It’s hard enough competing at the elite athlete level, let alone feeling all together different and isolated from everyone else at the same time – alone, odd and scared.
Now that DOMA (the Defense of Marriage Act) has been abolished in the U.S. and Prop 8 was dismantled in the California Courts, finally there’s hope for gay men and women not only in America but around the world to be allowed to marry and obtain the same civil rights as everyone else. Some of the world had already beat us to it. Others are slowly following suit.
Russia now has this unbelievable law prohibiting anything gay – literature, support for gay rights, same-sex unions and rainbow flags. So now what will really happen in Sochi for the 2014 Winter Games?
I certainly wouldn’t want to be a gay athlete competing over there for the Games, or a coach or a spectator. And there’s only so much comfort and protection one gets while residing in the Olympic Village. Besides, who wants to be held hostage in a temporarily perfectly created village just for you? Eventually you have to venture out.
Will the Sochi police really protect the LGBT community while in their city? I think not.
I fear we’ll witness a dreadful occurrence in a public place during the Games. And what a shame that would be.
Below is an excerpt from my memoirs where I talk about my own experience leading up to the 1980 Games in Lake Placid as an in-the-closet Olympic athlete. Now, 34 years later with hopes of a changed world, I do see many great changes for the better and, unfortunately, one huge step backwards.
Excerpt from “Out In The Cold” by Randy Gardner and Allison Hope Weiner:
Tai and I shared a lot during our three-decade career. The fact that I was gay initially seemed to benefit our skating. Since we weren’t a romantic couple off of the ice, we didn’t have to take our work home with us at the end of the day. But the downside was that as our fame grew, we shared the heavy burden of keeping my sexuality a secret. If the world found out that I was gay, all of our endorsements would end and we certainly wouldn’t be as popular. People liked thinking that Tai and I had met as little kids and turned into a loving couple. It was already difficult enough to deal with being a young, famous champion athlete and being a closeted gay man just made it worse. I struggled with how to handle the truth. Sometimes I opted to simply remain in a state of denial. It just seemed to be the easiest solution. I knew that coming out would change how everyone saw me.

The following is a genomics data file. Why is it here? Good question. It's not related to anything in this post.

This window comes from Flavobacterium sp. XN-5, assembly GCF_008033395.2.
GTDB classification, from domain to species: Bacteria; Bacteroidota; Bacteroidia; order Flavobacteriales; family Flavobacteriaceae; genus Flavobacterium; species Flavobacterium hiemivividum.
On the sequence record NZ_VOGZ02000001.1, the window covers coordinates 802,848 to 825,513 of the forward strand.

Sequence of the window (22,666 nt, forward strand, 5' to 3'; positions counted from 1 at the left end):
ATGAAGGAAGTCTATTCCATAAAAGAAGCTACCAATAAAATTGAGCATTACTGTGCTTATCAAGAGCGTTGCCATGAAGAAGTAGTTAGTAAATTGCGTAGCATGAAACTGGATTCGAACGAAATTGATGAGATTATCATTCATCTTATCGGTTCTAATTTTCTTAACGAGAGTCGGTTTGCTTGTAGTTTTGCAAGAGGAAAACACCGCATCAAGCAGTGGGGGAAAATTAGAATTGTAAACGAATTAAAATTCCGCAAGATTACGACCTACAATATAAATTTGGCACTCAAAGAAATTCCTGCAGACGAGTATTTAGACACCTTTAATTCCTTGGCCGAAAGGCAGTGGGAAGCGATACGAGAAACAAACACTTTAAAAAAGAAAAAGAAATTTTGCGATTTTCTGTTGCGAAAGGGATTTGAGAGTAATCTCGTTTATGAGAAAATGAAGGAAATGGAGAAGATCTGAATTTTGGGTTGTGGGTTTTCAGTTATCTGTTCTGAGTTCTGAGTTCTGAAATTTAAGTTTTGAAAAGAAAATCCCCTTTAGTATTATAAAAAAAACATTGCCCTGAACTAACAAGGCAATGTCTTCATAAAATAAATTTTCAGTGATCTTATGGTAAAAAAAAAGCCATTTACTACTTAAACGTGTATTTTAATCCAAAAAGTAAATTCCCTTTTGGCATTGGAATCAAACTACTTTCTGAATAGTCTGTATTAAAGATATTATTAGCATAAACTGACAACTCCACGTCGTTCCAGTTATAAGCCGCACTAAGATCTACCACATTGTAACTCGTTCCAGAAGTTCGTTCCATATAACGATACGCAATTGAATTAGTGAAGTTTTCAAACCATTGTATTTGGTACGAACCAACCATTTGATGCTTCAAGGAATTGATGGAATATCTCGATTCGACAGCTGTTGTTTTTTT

As I became a successful skater, I knew it was professional suicide to be openly gay. When I competed in skating back in the seventies, it wasn’t acceptable in any sport to be openly gay. I had to do everything in my power to avoid suspicion, including pretending to be in relationships with various girls. It was hard work living my life always on guard that someone would discover the truth. Keeping the secret about my sexuality was very difficult and made me feel isolated and unsettled.
I used my training and my commitment to skating to distract me from dealing with the issue. It just was safer that way. I knew that if I came out, there would be no commercial endorsements in my future. No one in the 1980’s would hire a gay athlete to sell any product. We heard all the time about star athletes not getting commercials or personal appearances simply because there were rumors circulating that they were gay. I knew that coming out would hurt our chances of reaping the commercial rewards of championship skating. There would be no toothpaste ads, no Wheaties boxes and no Ford commercials. I’d worked hard for these things. I wanted the money, the exposure and the status of being on the front of a Wheaties box. So, I continued with my secret. I’d worked too hard to have it all taken away. And, there was also Tai. I felt a particular responsibility to her to make the most of our career and not to destroy everything by revealing my sexual orientation, so I stayed in the closet. I didn’t tell anyone—not even Tai. I always suspected she knew, but we never discussed it. (When I finally told her, she turned to me with a sly smile and said, “You silly boy, I knew that.”)
© Randy Gardner 2013. All Rights Reserved.